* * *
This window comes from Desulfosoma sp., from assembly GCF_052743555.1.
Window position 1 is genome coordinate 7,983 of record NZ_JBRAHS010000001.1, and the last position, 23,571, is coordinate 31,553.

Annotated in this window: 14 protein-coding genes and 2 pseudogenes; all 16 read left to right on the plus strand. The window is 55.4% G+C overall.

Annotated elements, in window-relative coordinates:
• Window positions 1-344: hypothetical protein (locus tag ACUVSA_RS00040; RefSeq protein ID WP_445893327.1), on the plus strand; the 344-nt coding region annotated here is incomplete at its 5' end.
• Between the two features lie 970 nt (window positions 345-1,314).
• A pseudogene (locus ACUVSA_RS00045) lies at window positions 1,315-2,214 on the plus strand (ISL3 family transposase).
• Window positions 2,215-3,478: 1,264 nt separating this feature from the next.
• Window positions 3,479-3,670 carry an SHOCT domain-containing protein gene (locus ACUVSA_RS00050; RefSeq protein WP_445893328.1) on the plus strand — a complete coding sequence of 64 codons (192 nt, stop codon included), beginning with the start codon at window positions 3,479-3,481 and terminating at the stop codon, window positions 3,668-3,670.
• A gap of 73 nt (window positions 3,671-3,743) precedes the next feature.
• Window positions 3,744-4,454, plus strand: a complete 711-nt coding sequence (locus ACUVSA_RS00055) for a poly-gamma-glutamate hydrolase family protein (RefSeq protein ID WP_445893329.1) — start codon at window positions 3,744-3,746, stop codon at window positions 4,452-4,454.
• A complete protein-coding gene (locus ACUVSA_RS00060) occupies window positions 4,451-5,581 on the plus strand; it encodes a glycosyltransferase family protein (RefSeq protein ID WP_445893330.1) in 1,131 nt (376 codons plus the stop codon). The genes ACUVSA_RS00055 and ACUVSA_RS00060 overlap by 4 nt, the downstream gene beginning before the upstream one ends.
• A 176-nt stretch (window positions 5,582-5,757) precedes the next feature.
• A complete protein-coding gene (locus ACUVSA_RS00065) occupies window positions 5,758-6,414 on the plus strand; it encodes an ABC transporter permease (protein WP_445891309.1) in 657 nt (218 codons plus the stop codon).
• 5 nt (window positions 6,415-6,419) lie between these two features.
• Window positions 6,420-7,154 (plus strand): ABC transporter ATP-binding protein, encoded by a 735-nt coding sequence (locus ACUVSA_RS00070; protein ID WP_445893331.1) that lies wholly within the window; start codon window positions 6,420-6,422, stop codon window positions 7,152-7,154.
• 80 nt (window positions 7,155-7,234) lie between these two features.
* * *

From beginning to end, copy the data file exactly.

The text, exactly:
This window comes from Desulfosoma sp., from assembly GCF_052743555.1.
Window position 1 is genome coordinate 7,983 of record NZ_JBRAHS010000001.1, and the last position, 23,571, is coordinate 31,553.

Annotated in this window: 14 protein-coding genes and 2 pseudogenes; all 16 read left to right on the plus strand. The window is 55.4% G+C overall.

Annotated elements, in window-relative coordinates:
• Window positions 1-344: hypothetical protein (locus tag ACUVSA_RS00040; RefSeq protein ID WP_445893327.1), on the plus strand; the 344-nt coding region annotated here is incomplete at its 5' end.
• Between the two features lie 970 nt (window positions 345-1,314).
• A pseudogene (locus ACUVSA_RS00045) lies at window positions 1,315-2,214 on the plus strand (ISL3 family transposase).
• Window positions 2,215-3,478: 1,264 nt separating this feature from the next.
• Window positions 3,479-3,670 carry an SHOCT domain-containing protein gene (locus ACUVSA_RS00050; RefSeq protein WP_445893328.1) on the plus strand — a complete coding sequence of 64 codons (192 nt, stop codon included), beginning with the start codon at window positions 3,479-3,481 and terminating at the stop codon, window positions 3,668-3,670.
• A gap of 73 nt (window positions 3,671-3,743) precedes the next feature.
• Window positions 3,744-4,454, plus strand: a complete 711-nt coding sequence (locus ACUVSA_RS00055) for a poly-gamma-glutamate hydrolase family protein (RefSeq protein ID WP_445893329.1) — start codon at window positions 3,744-3,746, stop codon at window positions 4,452-4,454.
• A complete protein-coding gene (locus ACUVSA_RS00060) occupies window positions 4,451-5,581 on the plus strand; it encodes a glycosyltransferase family protein (RefSeq protein ID WP_445893330.1) in 1,131 nt (376 codons plus the stop codon). The genes ACUVSA_RS00055 and ACUVSA_RS00060 overlap by 4 nt, the downstream gene beginning before the upstream one ends.
• A 176-nt stretch (window positions 5,582-5,757) precedes the next feature.
• A complete protein-coding gene (locus ACUVSA_RS00065) occupies window positions 5,758-6,414 on the plus strand; it encodes an ABC transporter permease (protein WP_445891309.1) in 657 nt (218 codons plus the stop codon).
• 5 nt (window positions 6,415-6,419) lie between these two features.
• Window positions 6,420-7,154 (plus strand): ABC transporter ATP-binding protein, encoded by a 735-nt coding sequence (locus ACUVSA_RS00070; protein ID WP_445893331.1) that lies wholly within the window; start codon window positions 6,420-6,422, stop codon window positions 7,152-7,154.
• 80 nt (window positions 7,155-7,234) lie between these two features.